Microsoft SA exhibits classroom of the future

Zoaib Hoosen, MD of Microsoft South Africa.
Zoaib Hoosen, MD of Microsoft South Africa.

Microsoft South Africa in partnership with the Cape Town Science Centre showcased the Microsoft 'classroom of the future' at the indaba held on 24 and 25 March 2017. The interactive exhibition revealed the latest educational tools available to teachers today as well as provided attendees with an insight into the evolution of the classroom, along with the new approaches to learning such as gamification that will help teachers challenge, inspire and engage their students.

"Our mission is to empower every person and every organisation in SA to achieve more. Technology cannot replace great teaching, but it can make great teachers even greater. We are inspired to work with educators, with students, and with school leaders on their journey to redefine learning in and out of the classroom," says Zoaib Hoosen, MD of Microsoft South Africa.

The multinational technology company says through its collaboration with the Western Cape Department of Education, it hopes to encourage the use of technology in the classroom, "Technology in the classroom should be transparent and empower educators and students to focus on learning outcomes. This means providing learning experiences built on simplicity, engagement and digital skills development. It is part of our strategy to bring about widespread digital transformation in schools, harnessing technology that fosters collaboration and the sharing of ideas and bring tangible solutions which can facilitate better learning experiences."

The exhibition, one of several projects that the two entities have partnered on, facilitated this development by allowing on-site professional teacher development through workshops and various demonstrations. "While educators can continuously update the technology available in their schools, it's the shifting expectations for students and the learning process that matter," says Hoosen. "These factors need to be the driving forces of conversations about how best to use technology in the classroom. Rather than leading with technology, the conversation needs to focus on the skills students need and how new curricula should be implemented. Discussion must encompass a foundation set or the long-term vision of how technology can impact students' learning outcomes."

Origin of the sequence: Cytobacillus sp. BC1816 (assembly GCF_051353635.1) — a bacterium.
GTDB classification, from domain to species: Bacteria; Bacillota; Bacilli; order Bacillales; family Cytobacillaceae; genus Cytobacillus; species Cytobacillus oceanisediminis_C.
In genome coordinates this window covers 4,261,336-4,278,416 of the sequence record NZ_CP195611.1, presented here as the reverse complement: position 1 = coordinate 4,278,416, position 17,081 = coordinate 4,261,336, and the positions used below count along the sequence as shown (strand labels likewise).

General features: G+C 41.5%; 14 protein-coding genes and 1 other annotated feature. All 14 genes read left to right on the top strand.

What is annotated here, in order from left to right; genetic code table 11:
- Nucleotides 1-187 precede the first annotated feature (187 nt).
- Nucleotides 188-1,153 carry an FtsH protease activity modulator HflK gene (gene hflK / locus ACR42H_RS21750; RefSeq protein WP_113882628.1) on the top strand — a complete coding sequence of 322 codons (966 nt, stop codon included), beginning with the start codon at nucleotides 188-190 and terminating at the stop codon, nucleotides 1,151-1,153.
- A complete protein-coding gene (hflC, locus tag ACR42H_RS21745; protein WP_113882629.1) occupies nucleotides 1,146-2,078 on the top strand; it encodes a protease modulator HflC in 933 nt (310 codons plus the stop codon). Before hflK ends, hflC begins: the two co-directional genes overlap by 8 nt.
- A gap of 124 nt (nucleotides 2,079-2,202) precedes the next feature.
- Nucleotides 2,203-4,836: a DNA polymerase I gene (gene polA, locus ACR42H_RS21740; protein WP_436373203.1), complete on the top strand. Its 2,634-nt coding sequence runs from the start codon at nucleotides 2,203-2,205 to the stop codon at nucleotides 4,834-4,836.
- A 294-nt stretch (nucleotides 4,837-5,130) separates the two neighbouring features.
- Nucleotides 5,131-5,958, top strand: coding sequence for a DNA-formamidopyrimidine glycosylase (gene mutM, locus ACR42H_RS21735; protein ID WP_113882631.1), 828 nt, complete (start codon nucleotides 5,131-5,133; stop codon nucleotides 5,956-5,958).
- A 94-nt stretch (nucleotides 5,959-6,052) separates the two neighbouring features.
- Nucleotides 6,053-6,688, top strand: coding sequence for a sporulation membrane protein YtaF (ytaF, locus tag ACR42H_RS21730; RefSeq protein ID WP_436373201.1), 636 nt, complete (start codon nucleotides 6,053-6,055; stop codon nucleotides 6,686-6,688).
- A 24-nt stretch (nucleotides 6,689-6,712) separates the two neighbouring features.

Julie Cleverdon, director of the Science Centre, adds that providing participants with a progressive view of the classroom allows for creation and collaboration. "It enables exploration and assists with the accommodation of any learning style while focusing on student-based learning outcomes the exhibition also served as a celebration of change and technology's role as an enabler of that change," she said.

In 2015, Microsoft committed to providing IT training to diverse populations of young people to "prepare them with the computational-thinking and problem-solving skills necessary for success in an increasingly digital world, through partnerships with government, non-profit organisations and local business partnerships".

The company has committed to investing $75 million (more than R1 billion) globally over the next three years in community programmes to increase access to computer science education for all youth, especially for those from under-represented backgrounds, and build greater diversity into the tech talent pipeline. "Through this investment many more young people will get the opportunity to embark upon a career in IT and computer science. However, regardless of the career they pursue, students globally will benefit from learning to use technology to do more, communicate and collaborate more effectively," said Anthony Salcito, Microsoft's global vice president of education, at the time.

Hossen concluded: "By leveraging technology in the classroom, students will learn how to provide solutions to tomorrow's problems, create opportunities for self-employment, generate innovative new business models and create thriving businesses that will employ tomorrow's digitally empowered workforce."

Read time 3min 20sec
Kgaogelo Letsebe
Portals journalist

Kgaogelo Letsebe (nee Mamabolo) is a journalist originally from Pretoria, Gauteng. She holds a BTech in Journalism from Tshwane University of Technology (Pretoria campus). With almost 10 years in the media and printing industry, KG as she is known, has honed her writing skills in various media sectors such as business, IT, built environment engineering, and food and beverage technology industry. As an assistant editor, her work has been used in The Butcher magazine, Food Processing Africa digital magazine and Food and Beverage magazine. When she's not frantically chasing deadlines, KG spends time with her husband and daughter, meditates to SA jazz tunes or indulges in African history books.

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